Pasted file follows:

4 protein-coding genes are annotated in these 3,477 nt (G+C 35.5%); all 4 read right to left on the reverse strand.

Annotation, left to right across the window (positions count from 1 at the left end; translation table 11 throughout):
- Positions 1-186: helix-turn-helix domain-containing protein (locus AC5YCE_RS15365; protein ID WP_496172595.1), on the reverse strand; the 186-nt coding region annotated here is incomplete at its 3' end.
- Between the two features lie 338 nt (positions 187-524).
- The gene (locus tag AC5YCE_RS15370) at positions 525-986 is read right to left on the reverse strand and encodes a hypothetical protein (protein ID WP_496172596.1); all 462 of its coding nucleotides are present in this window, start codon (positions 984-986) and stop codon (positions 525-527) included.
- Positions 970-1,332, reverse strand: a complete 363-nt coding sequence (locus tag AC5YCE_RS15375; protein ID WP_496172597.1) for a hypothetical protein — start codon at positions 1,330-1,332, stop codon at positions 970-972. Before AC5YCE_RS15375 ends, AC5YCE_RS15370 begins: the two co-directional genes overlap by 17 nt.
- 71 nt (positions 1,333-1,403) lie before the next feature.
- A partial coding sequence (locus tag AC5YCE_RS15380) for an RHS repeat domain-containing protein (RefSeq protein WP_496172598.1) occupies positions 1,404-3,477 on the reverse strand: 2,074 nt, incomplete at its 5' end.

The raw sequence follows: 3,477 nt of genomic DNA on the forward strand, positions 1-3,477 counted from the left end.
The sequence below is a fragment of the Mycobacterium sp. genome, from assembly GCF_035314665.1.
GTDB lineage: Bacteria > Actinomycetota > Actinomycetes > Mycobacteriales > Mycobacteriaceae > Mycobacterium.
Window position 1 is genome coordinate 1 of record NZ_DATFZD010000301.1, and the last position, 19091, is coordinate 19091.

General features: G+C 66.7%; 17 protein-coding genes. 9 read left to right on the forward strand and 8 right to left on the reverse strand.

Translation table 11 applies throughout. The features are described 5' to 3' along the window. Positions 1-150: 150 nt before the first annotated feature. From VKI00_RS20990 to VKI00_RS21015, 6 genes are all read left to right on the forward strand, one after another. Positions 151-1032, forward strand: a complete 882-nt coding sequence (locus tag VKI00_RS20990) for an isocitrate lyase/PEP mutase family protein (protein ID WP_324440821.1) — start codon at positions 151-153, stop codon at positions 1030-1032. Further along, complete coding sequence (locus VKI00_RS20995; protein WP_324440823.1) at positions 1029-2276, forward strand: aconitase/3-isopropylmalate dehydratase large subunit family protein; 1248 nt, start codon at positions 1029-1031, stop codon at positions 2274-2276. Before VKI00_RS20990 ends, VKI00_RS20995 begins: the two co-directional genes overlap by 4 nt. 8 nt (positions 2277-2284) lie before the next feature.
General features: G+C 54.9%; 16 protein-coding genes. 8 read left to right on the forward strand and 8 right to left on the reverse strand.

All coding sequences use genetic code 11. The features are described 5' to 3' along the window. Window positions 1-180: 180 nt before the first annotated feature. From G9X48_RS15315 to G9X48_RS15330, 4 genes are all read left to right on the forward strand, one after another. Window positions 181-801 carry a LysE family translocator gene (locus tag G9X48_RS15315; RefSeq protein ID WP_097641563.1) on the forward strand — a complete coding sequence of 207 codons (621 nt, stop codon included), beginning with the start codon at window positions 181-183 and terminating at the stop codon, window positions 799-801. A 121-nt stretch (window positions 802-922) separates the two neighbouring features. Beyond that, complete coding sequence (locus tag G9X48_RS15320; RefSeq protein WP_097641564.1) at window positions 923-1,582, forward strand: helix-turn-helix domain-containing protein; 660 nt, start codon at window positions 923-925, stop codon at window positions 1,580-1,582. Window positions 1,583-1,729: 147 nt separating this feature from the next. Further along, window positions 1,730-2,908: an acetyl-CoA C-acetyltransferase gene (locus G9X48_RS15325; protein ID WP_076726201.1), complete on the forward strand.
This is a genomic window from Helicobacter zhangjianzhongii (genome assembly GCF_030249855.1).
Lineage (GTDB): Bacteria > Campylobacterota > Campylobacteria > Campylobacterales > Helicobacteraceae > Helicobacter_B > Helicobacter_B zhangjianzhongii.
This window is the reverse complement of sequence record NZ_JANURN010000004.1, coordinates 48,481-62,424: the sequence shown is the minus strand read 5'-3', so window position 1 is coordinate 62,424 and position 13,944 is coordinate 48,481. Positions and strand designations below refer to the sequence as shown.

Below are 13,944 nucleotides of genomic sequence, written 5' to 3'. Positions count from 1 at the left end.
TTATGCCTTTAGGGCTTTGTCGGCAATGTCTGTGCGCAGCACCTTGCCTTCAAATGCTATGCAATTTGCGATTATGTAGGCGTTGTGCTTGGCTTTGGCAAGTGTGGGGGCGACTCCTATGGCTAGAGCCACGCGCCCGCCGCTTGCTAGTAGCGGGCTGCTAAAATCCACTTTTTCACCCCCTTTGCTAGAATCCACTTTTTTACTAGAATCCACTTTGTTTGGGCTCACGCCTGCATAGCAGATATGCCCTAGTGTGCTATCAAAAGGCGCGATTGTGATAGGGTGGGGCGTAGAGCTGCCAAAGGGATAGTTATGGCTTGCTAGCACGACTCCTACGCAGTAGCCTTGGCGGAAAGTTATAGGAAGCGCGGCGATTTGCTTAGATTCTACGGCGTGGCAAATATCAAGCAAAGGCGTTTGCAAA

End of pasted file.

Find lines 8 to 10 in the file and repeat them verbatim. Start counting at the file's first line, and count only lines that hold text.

- A partial coding sequence (locus tag AC5YCE_RS15380) for an RHS repeat domain-containing protein (RefSeq protein WP_496172598.1) occupies positions 1,404-3,477 on the reverse strand: 2,074 nt, incomplete at its 5' end.

The raw sequence follows: 3,477 nt of genomic DNA on the forward strand, positions 1-3,477 counted from the left end.
The sequence below is a fragment of the Mycobacterium sp. genome, from assembly GCF_035314665.1.